Answer: It's hard to imagine a fall garden without asters. When little else is blooming, their cheery flowers of lavender, blue, pink, purple and white brighten the garden like colorful constellations against the tawny yellows and browns of autumn. Indeed, aster, the Latin word for star, aptly describes the starry flower heads.
Asters are easy to grow and are versatile, with sizes and growth forms ranging from the six-inch-high Aster alpinus to the towering seven-foot A. tataricus. Small, compact varieties are attractive massed, while large asters punctuate borders with intense color. One Maryland nurseryman says that when the New England asters (A. novae-angliae) are blooming, gardeners often think they are shrubs because each one produces such a huge mound of color.
Spring is the favored planting time in all regions. Most species grow best with full sun and well-drained, fertile soil.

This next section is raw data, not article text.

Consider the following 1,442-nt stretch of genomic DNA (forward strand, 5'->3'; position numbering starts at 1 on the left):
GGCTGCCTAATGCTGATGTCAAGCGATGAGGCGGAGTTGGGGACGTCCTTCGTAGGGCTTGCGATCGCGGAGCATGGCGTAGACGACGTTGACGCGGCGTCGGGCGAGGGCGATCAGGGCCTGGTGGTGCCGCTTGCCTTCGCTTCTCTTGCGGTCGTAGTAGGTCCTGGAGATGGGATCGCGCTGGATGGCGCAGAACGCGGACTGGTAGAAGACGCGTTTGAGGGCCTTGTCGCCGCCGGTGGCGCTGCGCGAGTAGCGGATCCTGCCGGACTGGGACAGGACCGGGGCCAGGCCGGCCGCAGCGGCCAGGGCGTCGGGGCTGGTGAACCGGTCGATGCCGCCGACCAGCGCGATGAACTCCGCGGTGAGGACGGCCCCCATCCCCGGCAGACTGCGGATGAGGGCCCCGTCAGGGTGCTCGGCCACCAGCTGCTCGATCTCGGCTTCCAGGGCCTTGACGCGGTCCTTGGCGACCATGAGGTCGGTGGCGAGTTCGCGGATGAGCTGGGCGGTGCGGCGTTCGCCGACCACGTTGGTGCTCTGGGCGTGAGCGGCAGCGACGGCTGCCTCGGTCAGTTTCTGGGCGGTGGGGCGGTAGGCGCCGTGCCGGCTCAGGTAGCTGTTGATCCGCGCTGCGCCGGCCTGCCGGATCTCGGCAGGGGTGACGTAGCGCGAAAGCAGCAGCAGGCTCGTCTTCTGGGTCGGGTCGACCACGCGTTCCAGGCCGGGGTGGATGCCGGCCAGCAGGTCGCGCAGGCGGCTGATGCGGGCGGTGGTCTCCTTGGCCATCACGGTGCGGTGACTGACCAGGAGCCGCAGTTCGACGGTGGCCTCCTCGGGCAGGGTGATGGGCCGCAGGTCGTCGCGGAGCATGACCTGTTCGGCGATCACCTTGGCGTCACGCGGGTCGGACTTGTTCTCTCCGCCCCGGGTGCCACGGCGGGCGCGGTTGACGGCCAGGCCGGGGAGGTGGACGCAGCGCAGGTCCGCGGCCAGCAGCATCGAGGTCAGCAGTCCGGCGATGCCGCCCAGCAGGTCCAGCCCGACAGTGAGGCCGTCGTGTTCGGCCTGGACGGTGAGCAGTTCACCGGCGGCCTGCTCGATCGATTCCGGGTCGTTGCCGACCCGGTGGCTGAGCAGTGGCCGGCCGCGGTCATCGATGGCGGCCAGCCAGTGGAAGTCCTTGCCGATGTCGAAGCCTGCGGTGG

To minimize mildew, provide good air circulation by spacing plants liberally. Interplant with spring-flowering bulbs such as daffodils, or with wildflowers, to fill gaps early in the season before the asters fill out.
To promote dense, compact growth and eliminate the need to stake, pinch back growth tips two or three inches once or twice in spring and early summer before flowers begin to develop. Or shear asters back by half in spring.
The fastest-growing asters require yearly division in spring. Others need dividing every three years or so. After lifting and dividing, replant sections from outside the clump and discard the old center. Propagate by division or by stem cuttings in spring or early summer.
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